What Drives Support for the Alt-Right?
New research tries to answer whether it's about race or class.
Posted Dec 27, 2019
There is disagreement about what explains recent electoral outcomes in support of far-right parties and policies around the globe. The debate is often framed in terms of two competing hypotheses. One is that the rise in support for the far-right is due to economic distress; the other is that it is due to racism. While the two are not entirely separable, especially in a country like the United States, the disagreement may be put in terms of which is the most important or fundamental factor: class or race.
A recent attempt to provide a psychological profile of the “alt-right” in the United States provides a compelling entry into this debate. The alt-right is a subset of the American electorate that has received a great deal of attention since the election of Donald Trump in 2016. Those identified with it include high profile figures, such as Steve Bannon and Richard Spencer, and the decentralized movement is associated, among other things, with the infamous “Unite the Right” rally in Charlottesville, VA.
While the alt-right has received a lot of coverage over the past few years, the authors claim that this is “the first systematic quantitative examination of the alt-right’s psychology, using a nationally representative random-probability sample to provide insight into alt-right adherents’ demographics, traits, values, and goals.” In particular, they sought to find out which of two main profiles was most correct: “antiestablishmentarianism” or “supremacism.” The first centered on things such as trust in mainstream media, suspicion of elites, and views about the economy. The second centered on things such as dehumanization, motivations to express bias towards Blacks and act on behalf of Whites, and social dominance orientation.
They collected data from two sample populations shortly after the 2016 U.S. presidential election and based the bulk of their conclusions about the psychological profile of those who self-reported as identifying with the alt-right on responses to a slew of questions by subjects in a representative sample. In addition to reporting data on the psychology of those identified as alt-right, the researchers compared their psychological profiles with those of both non-alt right Trump voters and non-Trump voters. They also reported findings of the demographics of alt-right members (who tend to be White, male, Midwestern, non-college educated), as well as estimates of their prevalence (approximately 3% of U.S. population and 5% of Trump supporters). Finally, the researchers reported some tentative comparisons between supporters of the alt-right and supporters of Antifa, a left-wing movement that has also received a good deal of recent attention, in particular, for its sometimes violent responses to alt-right gatherings.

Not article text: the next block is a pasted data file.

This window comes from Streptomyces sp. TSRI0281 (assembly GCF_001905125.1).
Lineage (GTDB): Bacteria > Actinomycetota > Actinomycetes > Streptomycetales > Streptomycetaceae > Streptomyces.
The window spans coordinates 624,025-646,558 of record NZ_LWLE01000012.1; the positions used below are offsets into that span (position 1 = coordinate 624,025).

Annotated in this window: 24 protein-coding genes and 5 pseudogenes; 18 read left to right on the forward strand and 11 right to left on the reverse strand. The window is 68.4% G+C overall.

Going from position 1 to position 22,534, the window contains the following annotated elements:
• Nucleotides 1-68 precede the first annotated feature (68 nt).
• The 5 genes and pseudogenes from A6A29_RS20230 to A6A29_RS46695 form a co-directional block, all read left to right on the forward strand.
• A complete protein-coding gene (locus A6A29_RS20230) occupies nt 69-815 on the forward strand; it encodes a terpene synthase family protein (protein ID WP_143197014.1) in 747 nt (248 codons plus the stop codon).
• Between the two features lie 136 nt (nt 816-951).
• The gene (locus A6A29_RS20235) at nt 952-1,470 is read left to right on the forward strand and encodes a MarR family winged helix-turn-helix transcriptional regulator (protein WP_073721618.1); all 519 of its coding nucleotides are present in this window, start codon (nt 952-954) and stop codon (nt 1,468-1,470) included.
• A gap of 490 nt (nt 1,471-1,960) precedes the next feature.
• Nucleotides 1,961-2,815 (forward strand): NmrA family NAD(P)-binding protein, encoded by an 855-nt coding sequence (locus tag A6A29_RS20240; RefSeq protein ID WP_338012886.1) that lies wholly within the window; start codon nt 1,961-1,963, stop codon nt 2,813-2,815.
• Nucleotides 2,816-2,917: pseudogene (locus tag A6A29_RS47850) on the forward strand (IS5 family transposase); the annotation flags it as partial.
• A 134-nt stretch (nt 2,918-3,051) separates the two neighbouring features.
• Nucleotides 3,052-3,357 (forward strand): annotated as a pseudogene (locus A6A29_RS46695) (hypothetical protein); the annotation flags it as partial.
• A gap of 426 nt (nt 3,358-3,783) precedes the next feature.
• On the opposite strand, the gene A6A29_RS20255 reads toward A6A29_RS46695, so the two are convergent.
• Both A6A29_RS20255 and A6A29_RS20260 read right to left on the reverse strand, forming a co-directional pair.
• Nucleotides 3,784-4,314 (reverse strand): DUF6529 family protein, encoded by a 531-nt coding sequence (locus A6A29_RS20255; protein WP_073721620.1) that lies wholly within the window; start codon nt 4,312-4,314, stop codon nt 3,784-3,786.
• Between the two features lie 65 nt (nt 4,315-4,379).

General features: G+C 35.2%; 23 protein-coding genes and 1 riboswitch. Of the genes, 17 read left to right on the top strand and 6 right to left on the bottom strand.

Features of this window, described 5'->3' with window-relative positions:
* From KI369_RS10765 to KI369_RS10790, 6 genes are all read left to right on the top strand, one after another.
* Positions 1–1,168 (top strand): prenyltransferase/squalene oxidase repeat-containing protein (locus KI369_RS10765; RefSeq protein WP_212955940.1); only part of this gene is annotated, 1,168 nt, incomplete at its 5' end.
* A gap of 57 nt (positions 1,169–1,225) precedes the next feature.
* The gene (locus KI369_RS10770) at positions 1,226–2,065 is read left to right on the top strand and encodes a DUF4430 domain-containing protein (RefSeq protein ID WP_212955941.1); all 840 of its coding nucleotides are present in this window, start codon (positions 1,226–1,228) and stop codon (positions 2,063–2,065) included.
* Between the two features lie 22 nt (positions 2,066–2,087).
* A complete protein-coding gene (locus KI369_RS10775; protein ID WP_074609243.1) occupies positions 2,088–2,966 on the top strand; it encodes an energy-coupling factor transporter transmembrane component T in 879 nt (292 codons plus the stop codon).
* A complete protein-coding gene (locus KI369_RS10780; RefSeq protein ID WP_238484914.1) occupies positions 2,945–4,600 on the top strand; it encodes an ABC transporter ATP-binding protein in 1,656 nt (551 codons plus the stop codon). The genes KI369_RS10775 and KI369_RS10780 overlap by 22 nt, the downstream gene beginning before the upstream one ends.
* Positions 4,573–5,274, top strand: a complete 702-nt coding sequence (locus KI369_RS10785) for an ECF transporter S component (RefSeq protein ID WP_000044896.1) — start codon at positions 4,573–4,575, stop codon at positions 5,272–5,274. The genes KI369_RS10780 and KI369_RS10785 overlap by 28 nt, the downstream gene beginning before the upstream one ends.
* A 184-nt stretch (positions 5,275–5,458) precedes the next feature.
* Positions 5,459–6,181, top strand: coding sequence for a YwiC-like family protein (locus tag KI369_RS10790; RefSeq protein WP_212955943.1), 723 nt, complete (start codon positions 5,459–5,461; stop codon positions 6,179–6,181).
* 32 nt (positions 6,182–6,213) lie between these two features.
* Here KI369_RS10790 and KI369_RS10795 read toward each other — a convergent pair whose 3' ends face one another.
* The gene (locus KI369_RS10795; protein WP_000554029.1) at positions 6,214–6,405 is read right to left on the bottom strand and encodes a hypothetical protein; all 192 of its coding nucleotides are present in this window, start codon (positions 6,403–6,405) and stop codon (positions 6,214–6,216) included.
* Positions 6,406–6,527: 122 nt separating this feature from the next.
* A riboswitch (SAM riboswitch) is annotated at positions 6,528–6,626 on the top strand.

The authors’ three main takeaways are very interesting. First, they found some evidence that alt-right supporters exhibit greater “antiestablishment” tendencies, such as suspicion of mainstream media, than both non-alt-right Trump voters and non-Trump voters. However, these tendencies did not appear to apply to economic issues. Alt-right supporters were both more trusting of big business and more optimistic about the economy than members of the other two groups. “These results accord with research suggesting that changes in people’s material circumstances have little to do with support for Far-Right political movements.”
It doesn’t appear that class issues explain support for the alt-right, and perhaps not for the far-right, more generally. However, the authors did find “abundant support for portrayals of the alt-right that emphasize their belief in and desire to advance the supremacy of dominant groups such as Whites at the expense of less-dominant groups.” And they found that alt-right supporters were more like non-alt-right Trump voters than non-Trump voters.
A second finding is that there appears to be more explicit and blatant intergroup bias than many would think remains the case today. Many contemporary studies focus on implicit and other subtle forms of bias. But the authors of this study see a reason for a “rebalancing” of research on these topics, with “greater attention [being put] back on blatant and explicit, as well as subtle and implicit, processes” in studies of the psychology of those involved in contemporary political discourse and action.
A third, more tentative, finding has to do with differences between what drives support for the alt-right and what drives support for what is often taken to be its left-wing counterpart, Antifa. The authors found that "[A]ntifa support appears to be associated with less authoritarian and socially domineering tendencies than is alt-right support.” But the authors caution that their comparison here is exploratory, and more work is necessary in order to draw firm comparisons between these two groups.
This study makes an interesting, if harrowing, contribution to our understanding of the current political landscape in the U.S. and beyond. It appears that there is a significant segment of the population whose political allegiances are motivated by a drive to dominate those perceived as other. This does not mean that economic and class issues are irrelevant to the shape of the current political landscape, but it does suggest that issues of race are more central.